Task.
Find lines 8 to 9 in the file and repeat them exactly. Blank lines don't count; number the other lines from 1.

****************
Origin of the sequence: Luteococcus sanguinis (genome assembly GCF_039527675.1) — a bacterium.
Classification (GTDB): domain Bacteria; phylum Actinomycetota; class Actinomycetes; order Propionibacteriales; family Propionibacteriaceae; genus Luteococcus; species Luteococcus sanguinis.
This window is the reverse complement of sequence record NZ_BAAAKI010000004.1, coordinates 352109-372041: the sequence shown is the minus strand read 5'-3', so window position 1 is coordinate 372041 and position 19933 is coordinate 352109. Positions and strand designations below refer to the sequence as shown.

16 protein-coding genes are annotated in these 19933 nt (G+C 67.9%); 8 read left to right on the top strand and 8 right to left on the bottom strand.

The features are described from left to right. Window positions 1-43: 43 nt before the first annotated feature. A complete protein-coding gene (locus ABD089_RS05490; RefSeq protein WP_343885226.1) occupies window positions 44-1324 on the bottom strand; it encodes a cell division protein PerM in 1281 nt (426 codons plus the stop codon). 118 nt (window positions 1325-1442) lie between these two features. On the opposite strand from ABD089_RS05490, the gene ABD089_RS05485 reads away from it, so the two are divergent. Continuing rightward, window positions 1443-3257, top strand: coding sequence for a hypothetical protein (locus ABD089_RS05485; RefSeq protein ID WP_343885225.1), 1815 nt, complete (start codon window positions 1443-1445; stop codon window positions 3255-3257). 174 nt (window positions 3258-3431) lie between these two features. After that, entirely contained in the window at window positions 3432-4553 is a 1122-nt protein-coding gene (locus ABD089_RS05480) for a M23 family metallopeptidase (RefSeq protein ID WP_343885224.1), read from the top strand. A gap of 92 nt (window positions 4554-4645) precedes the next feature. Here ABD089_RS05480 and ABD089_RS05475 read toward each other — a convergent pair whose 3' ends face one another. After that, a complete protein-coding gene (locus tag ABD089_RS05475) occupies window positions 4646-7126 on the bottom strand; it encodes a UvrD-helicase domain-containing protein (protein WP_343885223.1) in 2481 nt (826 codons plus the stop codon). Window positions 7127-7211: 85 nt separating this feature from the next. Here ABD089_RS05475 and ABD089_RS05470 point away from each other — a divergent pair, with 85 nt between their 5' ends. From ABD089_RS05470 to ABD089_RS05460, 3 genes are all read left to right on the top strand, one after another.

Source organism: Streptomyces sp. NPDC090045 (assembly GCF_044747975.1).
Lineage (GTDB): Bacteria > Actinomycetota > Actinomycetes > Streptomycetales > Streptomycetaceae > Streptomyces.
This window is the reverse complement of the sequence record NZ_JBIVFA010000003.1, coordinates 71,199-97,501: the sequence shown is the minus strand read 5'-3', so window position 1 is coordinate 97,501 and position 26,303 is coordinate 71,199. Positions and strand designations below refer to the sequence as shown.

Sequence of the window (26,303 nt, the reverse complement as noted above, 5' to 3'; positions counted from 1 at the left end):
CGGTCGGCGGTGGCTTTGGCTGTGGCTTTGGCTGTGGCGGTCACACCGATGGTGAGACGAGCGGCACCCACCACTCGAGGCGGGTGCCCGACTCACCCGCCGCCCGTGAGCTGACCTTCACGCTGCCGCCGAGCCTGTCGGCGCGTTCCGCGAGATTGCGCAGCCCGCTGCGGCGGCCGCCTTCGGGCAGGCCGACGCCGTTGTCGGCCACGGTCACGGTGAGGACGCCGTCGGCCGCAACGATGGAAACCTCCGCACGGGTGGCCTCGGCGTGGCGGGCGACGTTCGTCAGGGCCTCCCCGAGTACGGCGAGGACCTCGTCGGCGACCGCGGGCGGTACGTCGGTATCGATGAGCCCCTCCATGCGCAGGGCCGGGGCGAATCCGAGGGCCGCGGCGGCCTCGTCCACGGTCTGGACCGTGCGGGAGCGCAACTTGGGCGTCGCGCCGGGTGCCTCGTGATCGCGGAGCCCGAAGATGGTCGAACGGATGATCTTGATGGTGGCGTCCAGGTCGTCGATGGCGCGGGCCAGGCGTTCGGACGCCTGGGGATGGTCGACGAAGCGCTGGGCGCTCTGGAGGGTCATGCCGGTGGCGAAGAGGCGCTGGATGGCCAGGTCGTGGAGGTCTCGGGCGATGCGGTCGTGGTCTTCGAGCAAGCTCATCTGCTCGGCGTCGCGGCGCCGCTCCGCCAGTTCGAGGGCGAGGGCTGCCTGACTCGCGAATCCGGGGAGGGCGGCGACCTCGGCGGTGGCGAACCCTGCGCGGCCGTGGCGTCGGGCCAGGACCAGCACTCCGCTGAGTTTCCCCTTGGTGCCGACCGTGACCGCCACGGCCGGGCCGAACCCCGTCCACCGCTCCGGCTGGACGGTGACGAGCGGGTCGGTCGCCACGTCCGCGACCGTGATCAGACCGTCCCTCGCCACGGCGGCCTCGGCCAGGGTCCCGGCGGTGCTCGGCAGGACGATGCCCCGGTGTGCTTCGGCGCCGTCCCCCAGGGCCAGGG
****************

This window is the reverse complement of the sequence record NZ_JBIVFA010000003.1, coordinates 71,199-97,501: the sequence shown is the minus strand read 5'-3', so window position 1 is coordinate 97,501 and position 26,303 is coordinate 71,199. Positions and strand designations below refer to the sequence as shown.

Sequence of the window (26,303 nt, the reverse complement as noted above, 5' to 3'; positions counted from 1 at the left end):